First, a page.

Johnson, who works for the Centre for Policy Studies – the think-tank founded by former Prime Minister Margaret Thatcher – wrote in a note on Monday 28 that the FCA’s report provided “robust, independent and damning evidence” that “skewers any justification that active fund management of listed assets is worth the candle”.
The FCA has been undertaking a market study into asset management and investment consulting since November 2015. Its interim report, published on November 18, found “limited price competition” on fees and worrying evidence of £109 billion of closet-tracking funds.
Johnson, known for his forthright views, wrote that active management is “underpinned by a web of meaningless terminology, pseudo-science and sales patter” and added: “For too long, active managers have been allowed to shelter behind their standard disclaimer concerning the long-term nature of investing. But the long term never arrives: it merely shuffles forward.”
He said this has “serious implications for the health of the country’s pension funds” with the UK’s defined-benefit, or final-salary schemes having the “weakest funding position in Europe”.
The IA, the trade body for UK fund managers, did not respond to request for comment in time for publication. In the wake of the FCA report it said it would “engage closely” with the regulator.
Johnson, who started his career at JP Morgan and later moved to the investment consultancy now known as Willis Towers Watson, has established himself as an influential voice in investment and pensions policy at the CPS over the past seven years. His conclusions and recommendations rarely offer comfort to the industry.
He worked for Conservative Central Office from 2006, and was secretary to the Economic Competitiveness Policy Group set up by David Cameron when opposition leader, and chaired by John Redwood and Simon Wolfson, chief executive of clothing retailer Next.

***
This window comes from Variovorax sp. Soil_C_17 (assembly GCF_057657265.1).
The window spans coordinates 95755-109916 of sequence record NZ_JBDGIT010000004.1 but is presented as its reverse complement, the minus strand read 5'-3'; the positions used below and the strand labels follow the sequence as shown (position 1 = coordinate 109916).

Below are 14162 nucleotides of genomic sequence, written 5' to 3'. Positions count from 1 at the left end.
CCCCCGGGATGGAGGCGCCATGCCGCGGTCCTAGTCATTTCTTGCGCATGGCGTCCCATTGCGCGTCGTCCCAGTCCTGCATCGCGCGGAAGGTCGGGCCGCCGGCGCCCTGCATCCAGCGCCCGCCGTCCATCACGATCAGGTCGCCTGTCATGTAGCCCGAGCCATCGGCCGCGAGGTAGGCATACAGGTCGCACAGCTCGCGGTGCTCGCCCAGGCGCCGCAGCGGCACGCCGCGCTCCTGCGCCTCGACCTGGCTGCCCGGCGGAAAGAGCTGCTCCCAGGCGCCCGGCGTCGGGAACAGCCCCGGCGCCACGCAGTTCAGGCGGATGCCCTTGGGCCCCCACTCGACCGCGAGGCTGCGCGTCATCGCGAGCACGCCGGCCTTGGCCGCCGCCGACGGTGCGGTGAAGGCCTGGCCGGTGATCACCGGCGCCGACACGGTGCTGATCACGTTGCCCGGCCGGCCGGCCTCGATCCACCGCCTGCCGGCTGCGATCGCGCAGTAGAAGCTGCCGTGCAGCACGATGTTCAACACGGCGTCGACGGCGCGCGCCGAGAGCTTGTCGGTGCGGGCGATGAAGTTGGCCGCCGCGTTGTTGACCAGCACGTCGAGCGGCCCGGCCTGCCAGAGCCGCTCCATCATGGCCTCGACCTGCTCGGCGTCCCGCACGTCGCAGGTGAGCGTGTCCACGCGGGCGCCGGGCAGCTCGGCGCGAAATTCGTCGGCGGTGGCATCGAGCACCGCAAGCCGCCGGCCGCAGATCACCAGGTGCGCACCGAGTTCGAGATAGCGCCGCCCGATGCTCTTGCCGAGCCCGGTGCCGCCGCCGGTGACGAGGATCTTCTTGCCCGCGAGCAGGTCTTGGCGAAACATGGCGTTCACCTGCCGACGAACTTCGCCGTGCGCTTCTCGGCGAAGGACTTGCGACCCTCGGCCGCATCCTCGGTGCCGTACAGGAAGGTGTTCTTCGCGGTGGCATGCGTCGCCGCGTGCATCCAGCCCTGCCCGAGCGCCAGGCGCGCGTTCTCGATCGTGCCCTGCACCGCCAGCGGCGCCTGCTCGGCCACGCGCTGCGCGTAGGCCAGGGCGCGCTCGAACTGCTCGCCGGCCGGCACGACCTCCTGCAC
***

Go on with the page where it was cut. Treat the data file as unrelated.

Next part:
After moving to the CPS, in 2013 he proposed the pooling of the 101 sub-funds in the £250 billion Local Government Pension Scheme, as well as “emphasising investment in passive, not actively managed, funds”. He repeated that call again today.
Johnson’s proposals to create a “Lifetime ISA” to replace pensions bore fruit in George Osborne’s creation of similar accounts in March – though the then-Chancellor’s policy was less radical than Johnson had advocated.
And the proposal to force the local government scheme to go passive was initially taken forward by the Department for Communities and Local Government in 2014, only to be abandoned once the opposition of council pension managers – as opposed to fund managers – became clear.
Johnson said today that ministers should “resuscitate and implement” the proposals, adding that “the government is in no position to enforce similar proposals on private sector schemes, but, in light of the FCA’s report, many would consider it irresponsible for them not to follow DCLG’s lead.
“Millions of scheme members would benefit, and it would become apparent that we do not need 80% of the industry. The remaining 20% should focus on adding value in the unlisted asset arena that lacks the indices required by passive tracker funds to replicate investment performance: principally ‘alternative’ assets, property and emerging markets and smaller companies funds.”